Most of the artists exhibited in Bielefeld were male, unsurprisingly as women at the end of the 19th century were excluded from studying at the major art academies and could only learn at one of the designated painting schools for female students. Perhaps the most successful female German impressionist is Maria Slavona (1865-1931) who studied alongside the better known Käthe Kollwitz in both Berlin and Munich before moving to Paris, where she lived with other artists in a bohemian commune – more can be found on this time in the memoir of her friend Rosa Pfäffinger, Die Pariser Bohème (1889-1895): ein autobiographischer Bericht der Malerin Rosa Pfäffinger (C205.c.8521). Slavona’s work was considered significant enough to merit an exhibition in 1912 by the reputed art promoter Paul Cassirer, and a painting of hers shown in 1927 at the Grosse Berliner Kunstausstellung was bought by the Nationalgalerie. Almost 100 years later this was included in another recent exhibition: Fighting for visibility: women artists in the Nationalgalerie before 1919 (2022.10.97)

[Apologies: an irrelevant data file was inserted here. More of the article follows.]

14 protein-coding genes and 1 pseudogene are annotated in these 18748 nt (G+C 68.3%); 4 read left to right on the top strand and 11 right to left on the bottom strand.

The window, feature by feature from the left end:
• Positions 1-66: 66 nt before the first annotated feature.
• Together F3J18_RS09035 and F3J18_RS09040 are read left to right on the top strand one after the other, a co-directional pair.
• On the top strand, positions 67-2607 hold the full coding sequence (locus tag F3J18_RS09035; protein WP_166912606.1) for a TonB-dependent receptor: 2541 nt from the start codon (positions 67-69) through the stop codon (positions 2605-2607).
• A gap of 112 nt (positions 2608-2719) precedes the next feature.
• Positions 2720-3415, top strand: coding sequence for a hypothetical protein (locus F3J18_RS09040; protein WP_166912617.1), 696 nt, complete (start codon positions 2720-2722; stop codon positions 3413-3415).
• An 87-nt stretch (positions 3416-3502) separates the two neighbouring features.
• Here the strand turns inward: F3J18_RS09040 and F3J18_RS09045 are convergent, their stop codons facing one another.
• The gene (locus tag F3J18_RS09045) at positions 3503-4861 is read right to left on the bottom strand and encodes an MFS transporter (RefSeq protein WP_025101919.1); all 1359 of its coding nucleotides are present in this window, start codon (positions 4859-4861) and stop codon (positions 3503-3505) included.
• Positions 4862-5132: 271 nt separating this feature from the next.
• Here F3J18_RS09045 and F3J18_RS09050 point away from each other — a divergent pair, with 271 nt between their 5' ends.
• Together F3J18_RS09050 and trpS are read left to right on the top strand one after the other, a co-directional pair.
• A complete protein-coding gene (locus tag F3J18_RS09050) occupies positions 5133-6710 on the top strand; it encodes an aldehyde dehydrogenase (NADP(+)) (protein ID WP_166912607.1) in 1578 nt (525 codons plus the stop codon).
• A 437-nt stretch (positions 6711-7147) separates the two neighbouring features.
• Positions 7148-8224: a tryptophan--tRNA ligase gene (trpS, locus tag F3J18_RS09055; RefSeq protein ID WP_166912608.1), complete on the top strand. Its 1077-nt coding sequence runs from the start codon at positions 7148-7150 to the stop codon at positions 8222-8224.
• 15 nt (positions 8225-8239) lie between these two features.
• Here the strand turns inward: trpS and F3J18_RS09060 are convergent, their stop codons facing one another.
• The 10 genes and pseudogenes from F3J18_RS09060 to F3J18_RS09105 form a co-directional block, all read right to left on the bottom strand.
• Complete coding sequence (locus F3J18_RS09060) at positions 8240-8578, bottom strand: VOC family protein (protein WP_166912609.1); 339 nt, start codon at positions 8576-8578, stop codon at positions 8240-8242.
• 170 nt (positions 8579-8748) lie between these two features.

Like Slavona, the work of Hermann Pleuer (1863-1911) was also shown at Paul Cassirer’s Berlin Kunstsalon (the multivolume Kunstsalon Cassirer (S950:01.a.150.1-6) gives much more detail). He was included too in Munich Secession exhibitions and in the 1900 Paris Exposition. Despite this acclaim, he travelled little and preferred to stay in Swabia where he came from. He became known chiefly as a painter of the railways, creating many pictures of Stuttgart station and of trains in the landscape, as well as later depicting industrial scenes of workers and workshops. On his death his obituary was written by Theodor Heuss, later President of West Germany. Pleuer’s work is covered in depth in Gabriele Kiesewetter’s doctoral thesis Hermann Pleuer 1863-1911 : Leben und Werk : die Entdeckung der Geschwindigkeit (S405:3.a.200.21).